Staff Picks 4 Kids Category: Picture Books

Thank you, Omu! by Oge More

Thank you, Omu!This book begins with Omu (AH-moo) in her top floor apartment cooking a thick red stew in a big fat pot for her nice evening meal. Just before she sits down to eat it, there’s a knock at the door. It’s a little boy asking about the delicious smell. What do you think Omu does? Of course she shares her stew! But then, the smell drifts further, and another person comes knocking! And another, and another. Will there be enough stew for everyone? The warm colors on the pages match the warm & fuzzy feelings you’ll get from this sweet book about food, comfort, and community.

Book reviewed by Erin E., Youth Services Programming Coordinator

Business Pig by Andrea Zuill

Business PigJasper the pig was born on a farm, but didn’t feel that he was too much like the other pigs. He drew graphs and charts, walked around  in a suit holding a briefcase, and refused to be so messy like his sloppy little siblings. Read this book and see how Jasper found his place around the farm.

 Book reviewed by Darice C., Youth Services Assistant

A Big Mooncake for Little Star by Grace Lin

A Big Mooncake for Little StarAward-winning author and illustrator Grace Lin’s newest picture book is a delicious way to learn about the phases of the moon. Mama makes a mooncake but instructs Little Star not to touch it until Mama tells her to. Little Star remembers for a while… but then she falls asleep, and when she wakes up in the middle of the night she wants to peek at the mooncake. And boy does it look delicious! Mama won’t notice if she takes a tiny nibble, will she?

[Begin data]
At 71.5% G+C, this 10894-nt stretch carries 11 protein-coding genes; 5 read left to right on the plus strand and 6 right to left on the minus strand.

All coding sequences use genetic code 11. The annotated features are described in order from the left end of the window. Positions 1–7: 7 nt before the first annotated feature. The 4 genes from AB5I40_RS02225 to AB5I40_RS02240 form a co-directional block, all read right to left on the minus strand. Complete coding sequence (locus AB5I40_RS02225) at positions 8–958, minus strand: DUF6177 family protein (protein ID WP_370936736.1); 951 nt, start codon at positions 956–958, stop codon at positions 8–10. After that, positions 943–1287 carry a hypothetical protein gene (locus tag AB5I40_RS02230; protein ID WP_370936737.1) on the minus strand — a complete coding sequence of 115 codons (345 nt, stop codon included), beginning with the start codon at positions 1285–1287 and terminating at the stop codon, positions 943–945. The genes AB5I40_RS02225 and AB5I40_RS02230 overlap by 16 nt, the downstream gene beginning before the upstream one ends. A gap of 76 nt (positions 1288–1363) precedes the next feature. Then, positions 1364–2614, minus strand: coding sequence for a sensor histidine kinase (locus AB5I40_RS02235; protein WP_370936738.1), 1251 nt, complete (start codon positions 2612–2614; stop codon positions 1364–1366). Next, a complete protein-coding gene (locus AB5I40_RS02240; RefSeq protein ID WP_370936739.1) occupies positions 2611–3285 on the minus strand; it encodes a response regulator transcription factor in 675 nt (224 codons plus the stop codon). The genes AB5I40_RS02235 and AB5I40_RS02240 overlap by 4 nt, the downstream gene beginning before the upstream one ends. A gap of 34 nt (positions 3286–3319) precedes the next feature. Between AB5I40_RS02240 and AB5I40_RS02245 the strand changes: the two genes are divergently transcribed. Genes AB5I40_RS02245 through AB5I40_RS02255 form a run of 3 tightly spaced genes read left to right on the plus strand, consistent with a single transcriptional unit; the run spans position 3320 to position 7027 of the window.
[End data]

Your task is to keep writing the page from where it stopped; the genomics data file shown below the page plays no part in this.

Book reviewed by Erin E., Youth Services Programming Coordinator

The Manic Panic by Richa Jha

The Manic PanicWhen the internet breaks, what do you do? You can’t watch TV or play video games or stare at your phone…this is what happens for one family, and the parents are freaking out. It turns out to be their daughter who saves the day, with the help of an amused grandma, forcing her parents to do other things, like go for a walk in the park and play board games. They grumble and drag their feet, but ultimately have a great time. I really enjoyed reading this funny story with a twist, and I bet you will too!

Book reviewed by Claire B., Youth Outreach Librarian

How to Feed Your Parents by Ryan Miller

How to feed your parents / by Ryan Miller ; illustrated by Hatem AlyMatilda Macaroni’s food fussy parents will only eat six things that are either take-out, frozen, or prepackaged.  After tasting Grandma Macaroni’s jambalaya, Matilda is willing to sample sushi and pork paprikash.  Matilda’s newly opened palate will no longer allow her to eat only nuggets and noodles at home. With the help of grandma, she begins to learn the art of cooking and kitchen safety.

The big twist to this story comes with Matilda’s ability to teach her parents to eat healthier and with more variety in their diet.  This is a fun read-a-loud that will be enjoyed by all.  Be sure not to miss the recipe on the back cover.

Book reviewed by Marsha D., Youth Library Assistant